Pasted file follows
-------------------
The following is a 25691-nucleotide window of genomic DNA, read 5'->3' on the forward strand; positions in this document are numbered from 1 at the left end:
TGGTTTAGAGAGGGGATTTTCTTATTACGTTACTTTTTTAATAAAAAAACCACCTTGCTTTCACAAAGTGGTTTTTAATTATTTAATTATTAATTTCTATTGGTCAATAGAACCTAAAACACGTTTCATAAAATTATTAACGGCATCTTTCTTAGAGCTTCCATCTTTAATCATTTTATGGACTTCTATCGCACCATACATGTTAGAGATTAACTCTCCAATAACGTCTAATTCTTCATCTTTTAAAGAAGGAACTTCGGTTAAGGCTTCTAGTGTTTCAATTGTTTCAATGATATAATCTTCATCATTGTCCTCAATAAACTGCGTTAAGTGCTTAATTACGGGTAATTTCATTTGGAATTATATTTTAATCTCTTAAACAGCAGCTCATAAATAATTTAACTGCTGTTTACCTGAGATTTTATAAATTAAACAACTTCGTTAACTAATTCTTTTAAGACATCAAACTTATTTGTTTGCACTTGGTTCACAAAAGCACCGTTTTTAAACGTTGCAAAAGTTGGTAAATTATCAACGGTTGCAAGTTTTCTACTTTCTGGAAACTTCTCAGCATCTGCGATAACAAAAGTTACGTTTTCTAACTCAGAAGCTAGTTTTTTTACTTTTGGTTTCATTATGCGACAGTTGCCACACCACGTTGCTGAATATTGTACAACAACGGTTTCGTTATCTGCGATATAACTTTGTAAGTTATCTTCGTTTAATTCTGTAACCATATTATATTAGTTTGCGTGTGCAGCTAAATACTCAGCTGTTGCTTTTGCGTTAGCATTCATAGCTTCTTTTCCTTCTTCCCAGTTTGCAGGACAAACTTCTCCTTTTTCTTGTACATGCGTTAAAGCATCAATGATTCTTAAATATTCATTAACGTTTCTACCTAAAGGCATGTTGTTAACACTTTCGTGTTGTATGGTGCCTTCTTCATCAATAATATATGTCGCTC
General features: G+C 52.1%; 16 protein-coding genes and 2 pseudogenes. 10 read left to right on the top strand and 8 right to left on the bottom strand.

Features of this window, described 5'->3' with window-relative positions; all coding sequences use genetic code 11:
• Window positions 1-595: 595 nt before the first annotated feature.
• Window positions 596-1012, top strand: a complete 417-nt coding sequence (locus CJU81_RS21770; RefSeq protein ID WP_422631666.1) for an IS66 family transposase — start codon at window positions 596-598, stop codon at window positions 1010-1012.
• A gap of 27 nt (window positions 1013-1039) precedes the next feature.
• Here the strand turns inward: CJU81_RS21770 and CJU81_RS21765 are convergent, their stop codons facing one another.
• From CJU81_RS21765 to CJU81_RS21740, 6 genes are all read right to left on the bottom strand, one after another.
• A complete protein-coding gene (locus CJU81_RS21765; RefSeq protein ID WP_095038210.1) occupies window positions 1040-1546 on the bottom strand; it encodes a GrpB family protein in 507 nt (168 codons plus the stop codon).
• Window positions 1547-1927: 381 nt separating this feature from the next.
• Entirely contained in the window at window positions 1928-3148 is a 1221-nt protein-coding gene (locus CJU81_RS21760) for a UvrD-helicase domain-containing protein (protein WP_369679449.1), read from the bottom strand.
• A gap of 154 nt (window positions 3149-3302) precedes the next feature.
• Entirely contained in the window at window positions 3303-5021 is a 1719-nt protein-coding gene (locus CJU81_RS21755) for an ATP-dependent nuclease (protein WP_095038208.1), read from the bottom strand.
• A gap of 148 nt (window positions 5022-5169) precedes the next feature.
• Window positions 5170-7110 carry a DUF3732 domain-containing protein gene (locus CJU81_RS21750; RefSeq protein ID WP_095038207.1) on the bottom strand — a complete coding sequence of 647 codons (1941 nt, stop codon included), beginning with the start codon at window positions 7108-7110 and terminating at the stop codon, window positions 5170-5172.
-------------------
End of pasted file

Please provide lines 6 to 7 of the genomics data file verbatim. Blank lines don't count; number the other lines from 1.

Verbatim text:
• Window positions 596-1012, top strand: a complete 417-nt coding sequence (locus CJU81_RS21770; RefSeq protein ID WP_422631666.1) for an IS66 family transposase — start codon at window positions 596-598, stop codon at window positions 1010-1012.
• A gap of 27 nt (window positions 1013-1039) precedes the next feature.